New Overnight Developments Abroad: Dollar Down Slightly Despite Further Drop in Asian Stocks

October 29, 2009

The dollar has lost 0.7% against the Australian dollar, 0.6% versus sterling, 0.4% relative to the kiwi, 0.3% against the euro and Swissy, and 0.2% against the Canadian dollar.  Dollar/yen is unchanged.

Stocks fell 2.5% in China, 2.4% in Taiwan, 1.8% in Japan, 3.1% in Vietnam, 1.7% in South Korea, 2.3% in Hong Kong and 2.4% in Australia.  But the German, French, and British bourses have barely moved.

The yield on ten-year JGBs eased two basis points back to 1.41%.

Oil and gold bounced up 0.3% and 0.5% to $77.69 per barrel and $1035.20 per ounce.

Euro area sentiment indices in October improved more than forecast.  The business climate index printed at minus 1.78 after minus 2.07 in September.  Overall economic sentiment was 86.2, 3.4 points higher than the month before and 10.2 points better than three months earlier.  The low last March was 64.6.  Industrial sentiment advanced another three points to minus 21.  Consumer confidence firmed one point to minus 18.  The indices for services and construction improved by two points and one point, while retail was steady with a score of minus 15.

German labor statistics were also encouraging.  Unemployment fell 26K in October instead of rising 15K as forecast.  The number of jobless had also declined in August and September.  Germany’s unemployment rate eased to 8.1% from 8.2%.  Employment was 0.3% lower in September than a year earlier. 

Spanish on-year CPI inflation was revised to minus 0.6% in the year to October.  Housing permits in Spain sank 45.3% in the year to August. Italian hourly wage growth accelerated to an on-year increase of 3.1% in September from 2.4%.  The Danish jobless rate climbed to 4.1% in September from 3.7% in the prior three months.  Unemployment in Hungary rose to 10.3% in July-September from 9.9% in June-August.  Norwegian real retail sales unexpectedly fell 1.2% in September.  Belgian consumer prices fell 1.0% in the year to October after an on-year decline of 1.2% in September.

British mortgage approvals in September of 56.2K surpassed expectations and were the highest since February 2008.  However, M4 lending to households and firms posted their weakest on-year increases in a dozen years, fanning expectations that the Bank of England may not end asset purchases after next month.  M4 advanced 11.3% from a year earlier.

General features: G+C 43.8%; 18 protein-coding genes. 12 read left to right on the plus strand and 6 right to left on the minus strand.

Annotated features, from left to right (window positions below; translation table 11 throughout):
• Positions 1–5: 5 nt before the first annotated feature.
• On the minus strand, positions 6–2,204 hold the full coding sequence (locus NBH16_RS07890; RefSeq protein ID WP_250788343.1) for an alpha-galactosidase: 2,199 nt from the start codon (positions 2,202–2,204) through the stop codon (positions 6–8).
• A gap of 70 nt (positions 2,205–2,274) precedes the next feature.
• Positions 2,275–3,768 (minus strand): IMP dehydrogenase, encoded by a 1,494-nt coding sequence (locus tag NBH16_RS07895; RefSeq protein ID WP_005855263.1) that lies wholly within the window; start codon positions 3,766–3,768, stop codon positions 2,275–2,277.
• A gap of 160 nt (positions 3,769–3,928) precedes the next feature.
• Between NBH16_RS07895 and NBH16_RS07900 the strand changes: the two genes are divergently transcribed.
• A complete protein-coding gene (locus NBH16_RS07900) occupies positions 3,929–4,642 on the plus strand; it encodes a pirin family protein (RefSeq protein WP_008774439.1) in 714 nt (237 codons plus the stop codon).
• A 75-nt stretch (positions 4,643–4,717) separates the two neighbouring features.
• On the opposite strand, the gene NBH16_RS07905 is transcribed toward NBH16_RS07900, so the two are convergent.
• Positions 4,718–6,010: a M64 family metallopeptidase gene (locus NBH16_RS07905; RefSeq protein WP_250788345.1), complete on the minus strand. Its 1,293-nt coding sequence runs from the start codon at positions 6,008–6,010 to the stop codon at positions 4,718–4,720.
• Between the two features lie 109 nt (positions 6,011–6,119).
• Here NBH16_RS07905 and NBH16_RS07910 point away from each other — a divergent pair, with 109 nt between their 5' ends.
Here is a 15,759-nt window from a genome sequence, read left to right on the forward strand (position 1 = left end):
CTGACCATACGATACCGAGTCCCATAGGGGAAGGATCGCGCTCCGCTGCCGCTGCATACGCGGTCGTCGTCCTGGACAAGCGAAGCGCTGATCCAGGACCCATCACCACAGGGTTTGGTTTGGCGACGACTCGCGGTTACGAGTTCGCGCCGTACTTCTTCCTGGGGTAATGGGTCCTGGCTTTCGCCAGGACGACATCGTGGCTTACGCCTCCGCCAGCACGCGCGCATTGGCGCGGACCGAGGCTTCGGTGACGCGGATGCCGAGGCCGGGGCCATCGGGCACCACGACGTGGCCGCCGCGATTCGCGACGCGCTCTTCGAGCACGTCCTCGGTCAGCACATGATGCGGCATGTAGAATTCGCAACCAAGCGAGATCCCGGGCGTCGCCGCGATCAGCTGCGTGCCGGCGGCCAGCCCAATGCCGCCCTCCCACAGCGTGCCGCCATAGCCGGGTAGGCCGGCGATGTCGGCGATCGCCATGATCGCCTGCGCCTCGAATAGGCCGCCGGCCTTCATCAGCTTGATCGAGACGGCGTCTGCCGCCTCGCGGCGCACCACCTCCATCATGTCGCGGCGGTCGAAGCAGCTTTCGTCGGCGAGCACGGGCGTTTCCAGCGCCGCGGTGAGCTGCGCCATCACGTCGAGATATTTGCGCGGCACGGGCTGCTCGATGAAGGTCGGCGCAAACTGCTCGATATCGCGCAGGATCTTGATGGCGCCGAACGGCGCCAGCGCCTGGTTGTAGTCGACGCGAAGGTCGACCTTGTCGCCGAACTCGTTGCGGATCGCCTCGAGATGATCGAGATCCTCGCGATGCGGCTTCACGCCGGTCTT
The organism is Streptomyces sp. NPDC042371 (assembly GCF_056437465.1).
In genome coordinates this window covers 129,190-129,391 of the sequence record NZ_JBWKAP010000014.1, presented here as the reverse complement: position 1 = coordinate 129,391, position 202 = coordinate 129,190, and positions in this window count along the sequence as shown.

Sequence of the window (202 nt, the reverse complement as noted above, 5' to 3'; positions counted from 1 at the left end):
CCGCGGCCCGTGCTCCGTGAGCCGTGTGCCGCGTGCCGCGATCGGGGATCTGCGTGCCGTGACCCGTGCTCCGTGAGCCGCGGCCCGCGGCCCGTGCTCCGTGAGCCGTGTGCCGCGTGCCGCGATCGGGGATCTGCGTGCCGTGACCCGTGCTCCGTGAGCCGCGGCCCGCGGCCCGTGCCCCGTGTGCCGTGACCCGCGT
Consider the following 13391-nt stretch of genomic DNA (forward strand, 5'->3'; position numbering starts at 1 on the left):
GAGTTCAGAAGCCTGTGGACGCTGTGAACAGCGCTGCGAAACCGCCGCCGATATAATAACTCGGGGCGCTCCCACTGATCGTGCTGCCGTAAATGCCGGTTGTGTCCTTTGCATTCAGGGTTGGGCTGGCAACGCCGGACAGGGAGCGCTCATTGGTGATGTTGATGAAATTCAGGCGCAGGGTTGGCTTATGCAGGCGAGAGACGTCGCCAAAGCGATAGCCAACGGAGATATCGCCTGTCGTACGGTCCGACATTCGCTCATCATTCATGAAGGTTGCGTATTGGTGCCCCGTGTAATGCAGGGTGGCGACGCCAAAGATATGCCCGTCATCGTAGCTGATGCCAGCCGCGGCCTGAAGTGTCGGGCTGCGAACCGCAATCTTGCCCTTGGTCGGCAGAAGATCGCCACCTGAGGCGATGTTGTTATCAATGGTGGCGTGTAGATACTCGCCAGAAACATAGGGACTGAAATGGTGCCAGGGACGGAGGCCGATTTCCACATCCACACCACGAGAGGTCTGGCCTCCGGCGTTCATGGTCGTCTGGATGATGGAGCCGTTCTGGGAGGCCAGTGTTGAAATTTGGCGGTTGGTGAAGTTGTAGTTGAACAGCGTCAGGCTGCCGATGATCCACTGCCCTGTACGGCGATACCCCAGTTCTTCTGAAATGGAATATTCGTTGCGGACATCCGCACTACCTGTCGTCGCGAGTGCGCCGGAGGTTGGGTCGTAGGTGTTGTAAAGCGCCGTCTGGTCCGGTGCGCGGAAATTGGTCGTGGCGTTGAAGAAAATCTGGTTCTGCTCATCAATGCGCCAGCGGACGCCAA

Japan released several statistics.

  • Industrial output expanded 1.4% in September and 7.2% in the third quarter.  The inventory ratio in those periods fell by 4.7% and 12.3%, respectively.  Indications for October and November suggest that industrial production in those months will be 4.2% greater than the 3Q level.  Output in September was still 18.9% less than a year earlier.
  • Corporate service prices eased 0.2% in September and by 3.2% from a year earlier.  Their on-year change has fluctuated between minus 3.1% and 3.5% since June.
  • In September, auto production and exports were 21.6% and 35.7% lower than a year earlier.
  • Stock and bond transactions last week generated a Y 406 billion outflow compared to a inflow of Y 344 billion in the week of October 17th.

The Reserve Bank of New Zealand left its cash rate unchanged at 2.5%, and Governor Bollard said rates would probably remain on hold until after mid-2010.  New Zealand’s NZ$ 424 million trade deficit in September was smaller than forecast and down from NZ$ 719 million in August.

Russia’s central bank implemented its eight interest rate reduction in the past six months, cutting the benchmark refinancing rate by 50 basis points to 9.5%.

New home sales in Australia fell 4.5% last month.

South African producer prices fell by 3.7% in the year to September, and private credit grew at a 43-year low of 1.5% from a year before.  The jobless rate increased to 24.5% in the third quarter from 23.6% in 2Q.

Markets await the advanced U.S. report on 3Q GDP and weekly jobless claims due at 12:30 GMT.  Canada will be reporting producer prices then.  The Kansas City Fed index also arrives on this penultimate trading day of October.  Many Japanese statistics arrive tonight.

Copyright Larry Greenberg 2009.  All rights reserved.  No secondary distribution without express permission.


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